Trailhead is the recording name for German Americana singer-songwriter Tobias Panwitz, apparently acquired during his time as part of the trail maintenance crew in Northern California’s Redwood National Park, where each day began a new trailhead. It’s clear he has an affinity with the great outdoors and Into The Mountains, his sixth album, relates to a thirty day trek he spent walking across the Alps from Salzburg to Trieste and the experiences along the way that spawned the songs as he went.
A largely solo acoustic affair with friends contributing electric guitar, bass and violin here and there, it opens with the scene setting acoustic guitar and violin instrumental ‘Heading Out’ before harmonica introduces the title track, a jaunty Guthrie-esque strum recounting setting off and first day but, in a wider context, echoes the old adage of how a journey, physical or otherwise, always beings with the first step. Musically, it pretty much sets the tone for what follows, his route map signposted by such other influences as Dylan, Rambling Jack Elliott, Seeger, Eric Andersen, Tom Rush and kindred 60s folk spirits.
“It’s all about the trail”, he observes in the bouncy strum of ‘(When You’re) Out Walking’ which basically suggests you can either stay at home and be safe or pull on your boots and discover the world. The first of the specific incidents comes with ‘Thank God For Those People’, a reference to a couple who were clearing the trail and digging drainage ditches and a man marking trees and rocks to provide a guide, and you don’t really need me to tell you the point he’s making here.
The fingerpicked ‘On The Move’ is another instrumental, here with background organ, leading to the piano and charango-based invitation to ‘Walk With Me’ and share the journey of only for a while where he kind of reminds me of a melding of Stan Rogers and Harry Chapin. Another strummed number, ‘God On My Side’ finds him with aching feet and perhaps a touch of food poisoning, a sense of what the hell am I doing setting in, but, as the title suggests, again about how we sometimes need the help of others, be they divine or human, to make it to the top of the mountain and down the other side. Again accompanied by violin, ‘Thinking Nothing’ celebrates when you just empty your head and soak yourself in the moment, a third guitar and piano instrumental, ‘Ramblin’’, the bridge to the loping bluesy groove of finding his rhythm in ‘Breathing In, Breathing Out’ coming out the train rolling tempo of ‘On The Other Side’, again about the wider theme of digging into who you are making it through.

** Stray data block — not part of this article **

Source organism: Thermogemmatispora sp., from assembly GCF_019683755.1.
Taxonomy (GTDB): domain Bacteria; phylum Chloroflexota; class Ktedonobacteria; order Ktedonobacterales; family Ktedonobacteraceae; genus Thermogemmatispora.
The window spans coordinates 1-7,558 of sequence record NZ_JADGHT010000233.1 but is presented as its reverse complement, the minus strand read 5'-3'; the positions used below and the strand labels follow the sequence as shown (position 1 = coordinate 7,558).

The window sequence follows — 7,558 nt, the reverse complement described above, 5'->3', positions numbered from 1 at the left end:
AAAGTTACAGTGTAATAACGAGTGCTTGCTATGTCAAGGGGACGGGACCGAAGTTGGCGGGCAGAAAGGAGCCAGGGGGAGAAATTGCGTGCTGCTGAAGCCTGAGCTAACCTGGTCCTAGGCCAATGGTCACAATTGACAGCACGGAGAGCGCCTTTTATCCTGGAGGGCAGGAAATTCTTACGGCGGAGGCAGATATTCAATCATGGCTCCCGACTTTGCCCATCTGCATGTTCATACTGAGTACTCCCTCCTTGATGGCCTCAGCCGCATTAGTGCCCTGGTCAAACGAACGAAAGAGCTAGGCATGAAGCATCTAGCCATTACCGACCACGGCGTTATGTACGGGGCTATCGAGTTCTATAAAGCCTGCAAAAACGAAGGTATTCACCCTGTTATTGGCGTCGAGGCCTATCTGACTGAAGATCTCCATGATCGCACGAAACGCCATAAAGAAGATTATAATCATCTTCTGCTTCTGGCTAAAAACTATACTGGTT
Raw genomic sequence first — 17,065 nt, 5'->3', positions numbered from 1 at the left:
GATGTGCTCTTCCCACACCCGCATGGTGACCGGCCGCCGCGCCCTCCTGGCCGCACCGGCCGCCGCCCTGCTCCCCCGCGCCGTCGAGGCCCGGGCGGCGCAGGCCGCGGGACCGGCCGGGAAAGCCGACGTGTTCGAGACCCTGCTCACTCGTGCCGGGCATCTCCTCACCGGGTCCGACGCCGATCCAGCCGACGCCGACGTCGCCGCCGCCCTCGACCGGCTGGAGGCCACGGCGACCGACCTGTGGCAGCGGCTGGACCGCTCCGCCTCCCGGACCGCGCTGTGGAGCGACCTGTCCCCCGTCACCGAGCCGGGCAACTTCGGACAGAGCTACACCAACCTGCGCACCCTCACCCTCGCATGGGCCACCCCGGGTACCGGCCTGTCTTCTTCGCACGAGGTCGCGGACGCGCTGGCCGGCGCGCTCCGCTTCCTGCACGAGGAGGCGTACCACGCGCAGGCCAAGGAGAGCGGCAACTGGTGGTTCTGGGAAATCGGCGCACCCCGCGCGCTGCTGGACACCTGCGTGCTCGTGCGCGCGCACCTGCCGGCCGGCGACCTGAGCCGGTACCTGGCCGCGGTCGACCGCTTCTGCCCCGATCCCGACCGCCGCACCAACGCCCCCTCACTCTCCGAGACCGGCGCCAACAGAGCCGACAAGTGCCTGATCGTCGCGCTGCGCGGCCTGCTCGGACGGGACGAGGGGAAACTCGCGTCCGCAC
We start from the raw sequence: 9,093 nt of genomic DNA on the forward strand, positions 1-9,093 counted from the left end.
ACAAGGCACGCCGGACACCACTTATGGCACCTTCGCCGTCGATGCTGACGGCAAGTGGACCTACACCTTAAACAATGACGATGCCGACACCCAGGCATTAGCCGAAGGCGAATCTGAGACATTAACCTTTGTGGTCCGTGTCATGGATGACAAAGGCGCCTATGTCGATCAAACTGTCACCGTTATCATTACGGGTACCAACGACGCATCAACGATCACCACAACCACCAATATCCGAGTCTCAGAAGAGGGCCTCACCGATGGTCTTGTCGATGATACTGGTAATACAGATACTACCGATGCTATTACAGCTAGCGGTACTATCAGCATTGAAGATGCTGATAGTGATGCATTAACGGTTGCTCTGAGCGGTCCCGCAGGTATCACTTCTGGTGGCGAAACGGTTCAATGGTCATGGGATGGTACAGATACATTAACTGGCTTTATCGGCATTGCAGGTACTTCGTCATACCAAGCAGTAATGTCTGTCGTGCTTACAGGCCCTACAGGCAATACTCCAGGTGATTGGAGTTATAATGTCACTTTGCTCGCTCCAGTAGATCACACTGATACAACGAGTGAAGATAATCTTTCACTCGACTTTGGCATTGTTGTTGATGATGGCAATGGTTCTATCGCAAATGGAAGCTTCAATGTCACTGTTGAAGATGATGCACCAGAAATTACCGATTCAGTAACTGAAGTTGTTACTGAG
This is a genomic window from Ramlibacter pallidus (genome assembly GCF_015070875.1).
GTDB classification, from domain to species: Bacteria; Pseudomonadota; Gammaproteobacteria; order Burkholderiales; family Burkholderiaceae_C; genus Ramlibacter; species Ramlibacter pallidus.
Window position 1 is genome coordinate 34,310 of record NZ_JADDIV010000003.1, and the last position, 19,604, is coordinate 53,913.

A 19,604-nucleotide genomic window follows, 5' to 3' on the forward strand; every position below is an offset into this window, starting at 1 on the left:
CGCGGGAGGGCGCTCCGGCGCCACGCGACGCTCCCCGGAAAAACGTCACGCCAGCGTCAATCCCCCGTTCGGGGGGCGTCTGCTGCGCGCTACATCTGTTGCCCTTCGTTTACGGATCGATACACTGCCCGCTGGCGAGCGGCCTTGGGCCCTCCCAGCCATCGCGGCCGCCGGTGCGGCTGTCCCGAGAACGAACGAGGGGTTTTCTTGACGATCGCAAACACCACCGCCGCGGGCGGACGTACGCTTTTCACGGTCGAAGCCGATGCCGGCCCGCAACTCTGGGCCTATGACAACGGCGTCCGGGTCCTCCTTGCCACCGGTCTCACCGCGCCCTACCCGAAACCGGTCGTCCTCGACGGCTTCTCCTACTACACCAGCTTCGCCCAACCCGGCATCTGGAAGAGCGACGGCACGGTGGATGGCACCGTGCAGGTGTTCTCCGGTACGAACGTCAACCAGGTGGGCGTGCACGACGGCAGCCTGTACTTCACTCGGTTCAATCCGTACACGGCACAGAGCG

Harmonica returns for ‘Miles And Miles’, an upbeat number with the end in sight and putting dark thoughts aside when faced with the beauty of nature from the peak on a lyric that references the 19th century German naturalist and explorer Alexander van Humboldt and in the line “I can see for miles and miles”, surely also The Who.
There’s two further instrumental passages, first the serene ‘Evening Walk’ and, guitar accompanied by dreamy violin the bookending ‘Heading Out Again’, with, on either side of the latter, the simple resonantly fingerpicked ‘The Road Goes On’ which boils down to saying that the end of a journey is just the start of another and about sharing the moments between them, and, finally closing with the coda of an alternate version of ‘Walk With Me’ that dispenses with the piano to place its emphasis on strummed and chiming resonator guitar.
An album that sound as clear as a mountain stream, infused with air you want to fill your lungs, his boots were meant for walking and you really should let them walk all over you.
Artist’s website: www.trailheadmusic.com
‘Into The Mountains’ – official video: